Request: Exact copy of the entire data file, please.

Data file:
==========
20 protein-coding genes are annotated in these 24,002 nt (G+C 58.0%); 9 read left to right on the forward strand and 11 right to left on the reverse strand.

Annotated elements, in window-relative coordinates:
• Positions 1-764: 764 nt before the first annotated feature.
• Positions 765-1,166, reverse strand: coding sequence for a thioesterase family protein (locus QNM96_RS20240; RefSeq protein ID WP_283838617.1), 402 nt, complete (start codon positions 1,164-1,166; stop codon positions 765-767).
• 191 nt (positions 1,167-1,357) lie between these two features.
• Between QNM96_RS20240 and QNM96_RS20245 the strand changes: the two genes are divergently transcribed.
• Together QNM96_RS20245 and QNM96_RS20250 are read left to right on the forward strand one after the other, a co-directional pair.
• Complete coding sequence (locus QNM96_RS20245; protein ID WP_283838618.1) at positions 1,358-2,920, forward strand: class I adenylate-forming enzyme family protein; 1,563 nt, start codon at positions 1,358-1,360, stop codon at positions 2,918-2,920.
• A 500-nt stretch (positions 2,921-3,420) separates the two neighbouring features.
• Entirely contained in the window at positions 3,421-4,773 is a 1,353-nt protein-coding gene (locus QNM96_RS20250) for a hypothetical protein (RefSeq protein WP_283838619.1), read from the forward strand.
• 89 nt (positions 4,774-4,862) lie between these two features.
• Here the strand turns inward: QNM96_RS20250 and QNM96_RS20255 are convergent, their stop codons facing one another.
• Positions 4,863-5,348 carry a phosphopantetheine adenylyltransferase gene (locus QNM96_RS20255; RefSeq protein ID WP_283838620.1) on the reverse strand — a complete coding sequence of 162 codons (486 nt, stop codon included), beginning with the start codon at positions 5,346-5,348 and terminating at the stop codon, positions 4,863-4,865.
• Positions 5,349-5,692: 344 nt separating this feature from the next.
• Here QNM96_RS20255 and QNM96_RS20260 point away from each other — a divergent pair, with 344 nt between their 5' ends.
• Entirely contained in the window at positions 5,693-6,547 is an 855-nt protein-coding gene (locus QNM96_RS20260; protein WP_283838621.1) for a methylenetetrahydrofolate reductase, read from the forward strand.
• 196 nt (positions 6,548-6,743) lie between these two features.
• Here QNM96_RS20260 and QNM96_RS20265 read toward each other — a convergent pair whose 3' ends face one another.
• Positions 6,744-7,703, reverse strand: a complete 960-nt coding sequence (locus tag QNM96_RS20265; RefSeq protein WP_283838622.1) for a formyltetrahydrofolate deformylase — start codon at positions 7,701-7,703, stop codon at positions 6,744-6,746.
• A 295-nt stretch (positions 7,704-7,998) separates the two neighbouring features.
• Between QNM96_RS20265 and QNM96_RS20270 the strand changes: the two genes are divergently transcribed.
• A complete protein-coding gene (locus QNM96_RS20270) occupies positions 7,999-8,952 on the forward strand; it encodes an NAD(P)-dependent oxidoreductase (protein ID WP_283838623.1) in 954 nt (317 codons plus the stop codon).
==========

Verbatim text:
20 protein-coding genes are annotated in these 24,002 nt (G+C 58.0%); 9 read left to right on the forward strand and 11 right to left on the reverse strand.

Annotated elements, in window-relative coordinates:
• Positions 1-764: 764 nt before the first annotated feature.
• Positions 765-1,166, reverse strand: coding sequence for a thioesterase family protein (locus QNM96_RS20240; RefSeq protein ID WP_283838617.1), 402 nt, complete (start codon positions 1,164-1,166; stop codon positions 765-767).
• 191 nt (positions 1,167-1,357) lie between these two features.
• Between QNM96_RS20240 and QNM96_RS20245 the strand changes: the two genes are divergently transcribed.
• Together QNM96_RS20245 and QNM96_RS20250 are read left to right on the forward strand one after the other, a co-directional pair.
• Complete coding sequence (locus QNM96_RS20245; protein ID WP_283838618.1) at positions 1,358-2,920, forward strand: class I adenylate-forming enzyme family protein; 1,563 nt, start codon at positions 1,358-1,360, stop codon at positions 2,918-2,920.
• A 500-nt stretch (positions 2,921-3,420) separates the two neighbouring features.
• Entirely contained in the window at positions 3,421-4,773 is a 1,353-nt protein-coding gene (locus QNM96_RS20250) for a hypothetical protein (RefSeq protein WP_283838619.1), read from the forward strand.
• 89 nt (positions 4,774-4,862) lie between these two features.
• Here the strand turns inward: QNM96_RS20250 and QNM96_RS20255 are convergent, their stop codons facing one another.
• Positions 4,863-5,348 carry a phosphopantetheine adenylyltransferase gene (locus QNM96_RS20255; RefSeq protein ID WP_283838620.1) on the reverse strand — a complete coding sequence of 162 codons (486 nt, stop codon included), beginning with the start codon at positions 5,346-5,348 and terminating at the stop codon, positions 4,863-4,865.
• Positions 5,349-5,692: 344 nt separating this feature from the next.
• Here QNM96_RS20255 and QNM96_RS20260 point away from each other — a divergent pair, with 344 nt between their 5' ends.
• Entirely contained in the window at positions 5,693-6,547 is an 855-nt protein-coding gene (locus QNM96_RS20260; protein WP_283838621.1) for a methylenetetrahydrofolate reductase, read from the forward strand.
• 196 nt (positions 6,548-6,743) lie between these two features.
• Here QNM96_RS20260 and QNM96_RS20265 read toward each other — a convergent pair whose 3' ends face one another.
• Positions 6,744-7,703, reverse strand: a complete 960-nt coding sequence (locus tag QNM96_RS20265; RefSeq protein WP_283838622.1) for a formyltetrahydrofolate deformylase — start codon at positions 7,701-7,703, stop codon at positions 6,744-6,746.
• A 295-nt stretch (positions 7,704-7,998) separates the two neighbouring features.
• Between QNM96_RS20265 and QNM96_RS20270 the strand changes: the two genes are divergently transcribed.
• A complete protein-coding gene (locus QNM96_RS20270) occupies positions 7,999-8,952 on the forward strand; it encodes an NAD(P)-dependent oxidoreductase (protein ID WP_283838623.1) in 954 nt (317 codons plus the stop codon).